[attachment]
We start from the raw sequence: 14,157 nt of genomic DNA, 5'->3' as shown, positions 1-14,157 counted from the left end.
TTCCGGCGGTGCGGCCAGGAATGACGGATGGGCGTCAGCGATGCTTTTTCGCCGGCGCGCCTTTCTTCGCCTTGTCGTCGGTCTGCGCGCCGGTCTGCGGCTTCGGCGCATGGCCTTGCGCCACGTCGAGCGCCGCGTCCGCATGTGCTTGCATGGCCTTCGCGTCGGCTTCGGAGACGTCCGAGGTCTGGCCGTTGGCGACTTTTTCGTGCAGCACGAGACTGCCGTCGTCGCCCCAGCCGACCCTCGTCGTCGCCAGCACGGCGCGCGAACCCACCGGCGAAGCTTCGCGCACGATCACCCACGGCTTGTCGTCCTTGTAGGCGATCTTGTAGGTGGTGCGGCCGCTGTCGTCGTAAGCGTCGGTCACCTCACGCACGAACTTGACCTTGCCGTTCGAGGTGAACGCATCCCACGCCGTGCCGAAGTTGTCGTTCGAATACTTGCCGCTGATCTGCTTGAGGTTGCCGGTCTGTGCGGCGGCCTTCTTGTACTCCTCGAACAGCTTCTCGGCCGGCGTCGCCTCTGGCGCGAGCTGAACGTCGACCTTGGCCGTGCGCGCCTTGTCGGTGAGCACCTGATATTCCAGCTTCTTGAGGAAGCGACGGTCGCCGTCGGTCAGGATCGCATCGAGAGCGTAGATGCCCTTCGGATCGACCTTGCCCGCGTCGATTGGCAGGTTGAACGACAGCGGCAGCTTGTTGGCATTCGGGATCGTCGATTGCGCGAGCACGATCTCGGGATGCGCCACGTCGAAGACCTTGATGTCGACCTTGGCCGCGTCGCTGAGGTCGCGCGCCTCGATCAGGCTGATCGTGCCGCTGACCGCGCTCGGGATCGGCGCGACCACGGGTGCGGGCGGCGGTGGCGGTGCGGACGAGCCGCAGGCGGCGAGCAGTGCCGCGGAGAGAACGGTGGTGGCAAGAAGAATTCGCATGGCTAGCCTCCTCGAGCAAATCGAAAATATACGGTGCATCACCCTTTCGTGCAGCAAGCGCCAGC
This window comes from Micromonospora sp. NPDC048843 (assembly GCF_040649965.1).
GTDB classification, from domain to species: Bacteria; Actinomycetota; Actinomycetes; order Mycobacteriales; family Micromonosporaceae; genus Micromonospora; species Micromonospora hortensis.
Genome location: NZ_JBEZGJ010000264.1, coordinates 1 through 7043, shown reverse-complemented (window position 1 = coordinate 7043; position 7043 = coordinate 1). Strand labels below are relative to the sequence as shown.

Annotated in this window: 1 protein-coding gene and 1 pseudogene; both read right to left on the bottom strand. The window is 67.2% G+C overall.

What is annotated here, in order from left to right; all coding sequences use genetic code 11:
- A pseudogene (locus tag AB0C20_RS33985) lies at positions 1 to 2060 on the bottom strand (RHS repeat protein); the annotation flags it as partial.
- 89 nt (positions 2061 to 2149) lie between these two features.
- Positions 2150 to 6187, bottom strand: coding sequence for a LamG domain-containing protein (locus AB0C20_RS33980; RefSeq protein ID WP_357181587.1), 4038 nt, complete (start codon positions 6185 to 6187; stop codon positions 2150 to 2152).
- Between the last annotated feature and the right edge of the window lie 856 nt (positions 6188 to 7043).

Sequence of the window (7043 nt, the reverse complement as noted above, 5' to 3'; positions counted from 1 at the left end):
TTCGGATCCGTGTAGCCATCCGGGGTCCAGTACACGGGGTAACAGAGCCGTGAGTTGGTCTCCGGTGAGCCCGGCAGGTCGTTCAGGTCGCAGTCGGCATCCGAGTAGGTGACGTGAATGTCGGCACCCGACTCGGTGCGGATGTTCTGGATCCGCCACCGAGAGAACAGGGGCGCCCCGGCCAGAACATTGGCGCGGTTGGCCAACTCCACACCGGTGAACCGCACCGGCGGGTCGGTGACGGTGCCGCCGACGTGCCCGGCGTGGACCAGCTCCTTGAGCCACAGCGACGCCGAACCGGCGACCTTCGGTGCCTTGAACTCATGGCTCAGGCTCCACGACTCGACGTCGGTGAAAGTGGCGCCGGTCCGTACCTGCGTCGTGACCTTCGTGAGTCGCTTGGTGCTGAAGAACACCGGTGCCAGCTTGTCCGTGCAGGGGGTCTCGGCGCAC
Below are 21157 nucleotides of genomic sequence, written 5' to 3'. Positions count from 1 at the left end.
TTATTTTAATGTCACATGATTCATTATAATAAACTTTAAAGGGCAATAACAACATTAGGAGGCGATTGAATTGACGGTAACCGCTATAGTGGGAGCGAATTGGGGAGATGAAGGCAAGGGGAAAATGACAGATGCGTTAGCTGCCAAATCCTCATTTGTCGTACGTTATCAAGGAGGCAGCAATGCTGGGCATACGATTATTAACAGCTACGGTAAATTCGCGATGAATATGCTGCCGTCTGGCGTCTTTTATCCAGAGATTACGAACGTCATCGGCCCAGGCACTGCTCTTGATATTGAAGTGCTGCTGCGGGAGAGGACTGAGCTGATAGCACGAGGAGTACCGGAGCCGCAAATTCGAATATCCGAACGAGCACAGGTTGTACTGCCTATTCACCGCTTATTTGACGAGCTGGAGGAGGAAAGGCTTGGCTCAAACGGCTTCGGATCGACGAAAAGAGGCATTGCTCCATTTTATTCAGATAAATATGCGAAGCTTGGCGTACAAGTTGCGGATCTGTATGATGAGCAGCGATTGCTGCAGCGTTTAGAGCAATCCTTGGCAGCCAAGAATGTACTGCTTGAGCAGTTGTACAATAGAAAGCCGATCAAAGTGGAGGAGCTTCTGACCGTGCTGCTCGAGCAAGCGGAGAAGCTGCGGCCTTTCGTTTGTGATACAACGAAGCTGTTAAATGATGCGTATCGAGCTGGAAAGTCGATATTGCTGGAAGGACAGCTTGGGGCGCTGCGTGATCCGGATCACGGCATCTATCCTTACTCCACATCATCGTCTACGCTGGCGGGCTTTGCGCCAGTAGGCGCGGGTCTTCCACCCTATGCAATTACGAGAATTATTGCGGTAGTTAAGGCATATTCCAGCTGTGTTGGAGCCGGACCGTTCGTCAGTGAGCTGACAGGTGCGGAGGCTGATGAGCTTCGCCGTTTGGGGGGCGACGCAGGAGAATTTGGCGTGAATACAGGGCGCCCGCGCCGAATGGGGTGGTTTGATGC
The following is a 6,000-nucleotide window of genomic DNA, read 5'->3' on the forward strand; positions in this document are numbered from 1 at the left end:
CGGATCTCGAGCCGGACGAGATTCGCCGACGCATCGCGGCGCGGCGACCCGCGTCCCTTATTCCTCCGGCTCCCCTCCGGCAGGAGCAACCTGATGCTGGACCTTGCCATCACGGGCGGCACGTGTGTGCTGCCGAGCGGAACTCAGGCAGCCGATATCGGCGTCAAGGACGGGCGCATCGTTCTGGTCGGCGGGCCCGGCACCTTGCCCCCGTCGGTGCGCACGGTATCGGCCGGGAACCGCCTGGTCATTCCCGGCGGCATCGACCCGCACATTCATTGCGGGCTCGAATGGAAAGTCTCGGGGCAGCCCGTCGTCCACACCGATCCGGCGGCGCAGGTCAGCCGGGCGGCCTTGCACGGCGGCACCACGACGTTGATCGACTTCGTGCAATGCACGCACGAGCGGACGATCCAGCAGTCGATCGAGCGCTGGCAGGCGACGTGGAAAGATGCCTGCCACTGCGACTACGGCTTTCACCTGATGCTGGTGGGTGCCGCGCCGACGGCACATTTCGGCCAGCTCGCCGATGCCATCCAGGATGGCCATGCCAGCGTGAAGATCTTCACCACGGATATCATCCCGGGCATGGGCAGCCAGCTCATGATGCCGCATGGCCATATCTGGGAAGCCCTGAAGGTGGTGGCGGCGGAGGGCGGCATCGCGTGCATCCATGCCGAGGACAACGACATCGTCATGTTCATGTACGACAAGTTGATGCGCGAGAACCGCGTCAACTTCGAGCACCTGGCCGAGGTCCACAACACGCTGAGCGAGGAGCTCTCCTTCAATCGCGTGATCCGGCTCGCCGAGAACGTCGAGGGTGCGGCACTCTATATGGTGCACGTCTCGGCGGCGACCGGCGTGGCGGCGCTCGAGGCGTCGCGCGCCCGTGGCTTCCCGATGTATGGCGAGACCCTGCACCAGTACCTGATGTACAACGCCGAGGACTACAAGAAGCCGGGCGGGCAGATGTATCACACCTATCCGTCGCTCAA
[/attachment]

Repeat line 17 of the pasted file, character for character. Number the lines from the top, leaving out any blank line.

CGGATCTCGAGCCGGACGAGATTCGCCGACGCATCGCGGCGCGGCGACCCGCGTCCCTTATTCCTCCGGCTCCCCTCCGGCAGGAGCAACCTGATGCTGGACCTTGCCATCACGGGCGGCACGTGTGTGCTGCCGAGCGGAACTCAGGCAGCCGATATCGGCGTCAAGGACGGGCGCATCGTTCTGGTCGGCGGGCCCGGCACCTTGCCCCCGTCGGTGCGCACGGTATCGGCCGGGAACCGCCTGGTCATTCCCGGCGGCATCGACCCGCACATTCATTGCGGGCTCGAATGGAAAGTCTCGGGGCAGCCCGTCGTCCACACCGATCCGGCGGCGCAGGTCAGCCGGGCGGCCTTGCACGGCGGCACCACGACGTTGATCGACTTCGTGCAATGCACGCACGAGCGGACGATCCAGCAGTCGATCGAGCGCTGGCAGGCGACGTGGAAAGATGCCTGCCACTGCGACTACGGCTTTCACCTGATGCTGGTGGGTGCCGCGCCGACGGCACATTTCGGCCAGCTCGCCGATGCCATCCAGGATGGCCATGCCAGCGTGAAGATCTTCACCACGGATATCATCCCGGGCATGGGCAGCCAGCTCATGATGCCGCATGGCCATATCTGGGAAGCCCTGAAGGTGGTGGCGGCGGAGGGCGGCATCGCGTGCATCCATGCCGAGGACAACGACATCGTCATGTTCATGTACGACAAGTTGATGCGCGAGAACCGCGTCAACTTCGAGCACCTGGCCGAGGTCCACAACACGCTGAGCGAGGAGCTCTCCTTCAATCGCGTGATCCGGCTCGCCGAGAACGTCGAGGGTGCGGCACTCTATATGGTGCACGTCTCGGCGGCGACCGGCGTGGCGGCGCTCGAGGCGTCGCGCGCCCGTGGCTTCCCGATGTATGGCGAGACCCTGCACCAGTACCTGATGTACAACGCCGAGGACTACAAGAAGCCGGGCGGGCAGATGTATCACACCTATCCGTCGCTCAA